It had been quite some time since I picked up a book and read it from cover to cover. In fact, it had been a few years since I last read anything other than a newspaper. People often think I must be an avid reader in my spare time due to my line of work, but that’s not the case.
My passion for reading has dwindled a bit during my career as a journalist because I’m reading and writing all day, every day.
By the time I leave work, I would much rather spend my free time outdoors, playing with my children, or just resting on the couch while watching TV.
Sometime last year, my mother handed me a novel and said, “You need to read this and when you’re finished, pass it on to someone else.”
She didn’t know who initially purchased it, only that it was meant to be passed along after each reader had finished it.
The book, “The Tattooist of Auschwitz” by Heather Morris, is based on the true story of Lale Eisenberg, a Slovakian Jew, who was transported to the concentration camps at Auschwitz-Birkenau in 1942 and remained a prisoner for nearly three years. When the Germans discovered he could speak several languages, including German and Hebrew, he was put to work as a Tätowierer (the German word for tattooist), to permanently mark thousands of his fellow prisoners. It’s also a love story, following the paths of Lale and Gita, a woman he met in the camps and fell in love with during their time there.
My entire life, I’ve been captivated by the history of World War II, specifically the Holocaust. I’ve read numerous books on the subject matter and am always intrigued when a story I’ve not heard comes my way.
With honest interest, I promised my mother I would soon give it a read and set it on my nightstand.
Between work, raising children and the everyday tasks of life, the book remained in its spot on the night stand, collecting layer after layer of dust as the months passed by.
This past weekend, my family decided to visit my in-laws for one last “summer hoorah” so the children could all swim together again before the arrival of fall weather.
For whatever reason, just as we were grabbing the keys to get in our car, I impulsively grabbed the book from my nightstand. On the three-hour drive, I had read the first half of the book. By that evening, I had it finished and did my part by passing the novel on to my mother-in-law, who has promised to continue the tradition.
I am ashamed of how long it took me to read this fantastic telling of a harrowing, true story.
As I put the book down and wiped tears from my eyes, my husband said, “That’s why I don’t like reading books like that, why would you want to make yourself sad?”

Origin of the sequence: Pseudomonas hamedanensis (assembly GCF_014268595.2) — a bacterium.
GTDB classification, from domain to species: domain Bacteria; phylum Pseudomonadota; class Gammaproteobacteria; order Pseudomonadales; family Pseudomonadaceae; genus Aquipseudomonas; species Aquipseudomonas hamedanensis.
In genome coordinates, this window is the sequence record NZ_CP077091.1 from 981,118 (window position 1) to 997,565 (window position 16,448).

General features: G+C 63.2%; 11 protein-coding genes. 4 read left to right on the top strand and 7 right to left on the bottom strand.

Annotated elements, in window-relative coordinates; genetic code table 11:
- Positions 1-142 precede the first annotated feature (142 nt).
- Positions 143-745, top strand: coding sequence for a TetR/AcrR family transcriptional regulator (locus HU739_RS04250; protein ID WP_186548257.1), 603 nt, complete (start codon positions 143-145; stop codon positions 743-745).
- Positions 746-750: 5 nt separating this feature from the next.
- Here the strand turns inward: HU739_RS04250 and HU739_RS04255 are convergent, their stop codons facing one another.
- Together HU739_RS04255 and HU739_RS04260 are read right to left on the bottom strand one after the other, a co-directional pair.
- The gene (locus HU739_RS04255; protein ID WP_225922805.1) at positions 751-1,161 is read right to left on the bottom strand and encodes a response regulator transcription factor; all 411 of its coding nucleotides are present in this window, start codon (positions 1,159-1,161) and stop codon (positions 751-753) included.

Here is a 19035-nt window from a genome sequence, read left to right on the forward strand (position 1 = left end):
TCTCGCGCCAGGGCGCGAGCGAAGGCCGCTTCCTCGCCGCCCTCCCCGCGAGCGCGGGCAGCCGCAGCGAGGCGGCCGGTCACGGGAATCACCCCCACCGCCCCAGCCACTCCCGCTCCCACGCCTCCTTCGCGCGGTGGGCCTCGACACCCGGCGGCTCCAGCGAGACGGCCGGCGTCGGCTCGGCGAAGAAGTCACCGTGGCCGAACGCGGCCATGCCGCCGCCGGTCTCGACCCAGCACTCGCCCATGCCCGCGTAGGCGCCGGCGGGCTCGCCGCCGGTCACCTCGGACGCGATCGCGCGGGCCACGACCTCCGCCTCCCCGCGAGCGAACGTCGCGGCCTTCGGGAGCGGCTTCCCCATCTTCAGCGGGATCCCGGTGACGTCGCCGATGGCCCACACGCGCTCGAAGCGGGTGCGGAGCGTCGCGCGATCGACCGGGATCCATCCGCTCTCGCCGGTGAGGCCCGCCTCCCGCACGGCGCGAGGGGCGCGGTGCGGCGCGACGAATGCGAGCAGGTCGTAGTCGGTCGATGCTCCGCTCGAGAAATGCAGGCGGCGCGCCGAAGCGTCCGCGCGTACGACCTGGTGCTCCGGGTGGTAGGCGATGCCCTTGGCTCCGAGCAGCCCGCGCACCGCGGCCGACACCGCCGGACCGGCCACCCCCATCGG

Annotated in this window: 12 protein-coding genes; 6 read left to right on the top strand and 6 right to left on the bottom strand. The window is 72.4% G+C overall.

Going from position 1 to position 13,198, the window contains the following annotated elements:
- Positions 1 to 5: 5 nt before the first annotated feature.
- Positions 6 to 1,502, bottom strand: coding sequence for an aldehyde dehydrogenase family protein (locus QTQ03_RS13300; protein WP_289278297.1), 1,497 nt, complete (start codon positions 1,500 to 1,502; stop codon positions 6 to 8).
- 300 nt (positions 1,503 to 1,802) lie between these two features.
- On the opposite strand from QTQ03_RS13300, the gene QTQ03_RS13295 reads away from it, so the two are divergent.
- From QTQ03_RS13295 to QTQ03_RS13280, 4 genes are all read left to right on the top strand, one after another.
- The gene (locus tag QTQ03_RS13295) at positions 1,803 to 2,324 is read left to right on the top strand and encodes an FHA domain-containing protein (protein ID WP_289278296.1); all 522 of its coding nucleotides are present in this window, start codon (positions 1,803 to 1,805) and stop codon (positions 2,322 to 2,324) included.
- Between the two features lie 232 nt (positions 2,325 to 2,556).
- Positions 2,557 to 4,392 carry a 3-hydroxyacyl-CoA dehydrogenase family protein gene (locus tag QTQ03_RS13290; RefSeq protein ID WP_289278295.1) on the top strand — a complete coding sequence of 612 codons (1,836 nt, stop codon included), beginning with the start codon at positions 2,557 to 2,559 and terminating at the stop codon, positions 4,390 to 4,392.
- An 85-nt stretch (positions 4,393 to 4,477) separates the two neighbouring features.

I thought about what he said and while yes, there were many sad parts and horrific scenes that were difficult to picture in my mind, the book left me feeling appreciative.
In the epilogue, it tells of years later when Lale and Gita are married and have a son, Gary. There is a section near the end where Gary tells a few of his own stories of what his life was like being raised in a home by two Holocaust survivors. One day at the age of 16, he came home from school to learn his father was forced to close his business, their car was being towed and their home was being placed for auction.
“Inside, my mum was packing up all our belongings. She was singing. Wow, I thought to myself, they have just lost everything and Mum is singing? She sat me down to tell me what was going on and I asked her, ‘How can you just pack and sing?’ With a big smile on her face she said that when you spend years not knowing if in five minutes’ time you will be dead, there is not much that you can’t deal with. She said, ‘As long as we are alive and healthy, everything will work out for the best.”
What an incredible perspective that, I’m afraid, most of us don’t have.
I know I find myself worrying over trivial things, like the paint color in our kitchen, what color shirt to wear or whether or not a meal will taste quite right if the store doesn’t carry the brand of olive oil I’m accustomed to.
Why, instead, can’t I be satisfied with having a roof over my head, a closet full of clothes to wear and being fortunate enough to have any food to eat at all?
Let’s face it, we are spoiled. And this is exactly why reading books on history, like “The Tattooist of Auschwitz,” is important.
Every so often, we all need to take the time to become educated about the experiences of people from history.
It would be a shame to think there are people who suffered only for those of us alive today to forget they even existed.
Catherine Kirk is managing editor of the Delta Democrat-Times. She can be reached at firstname.lastname@example.org.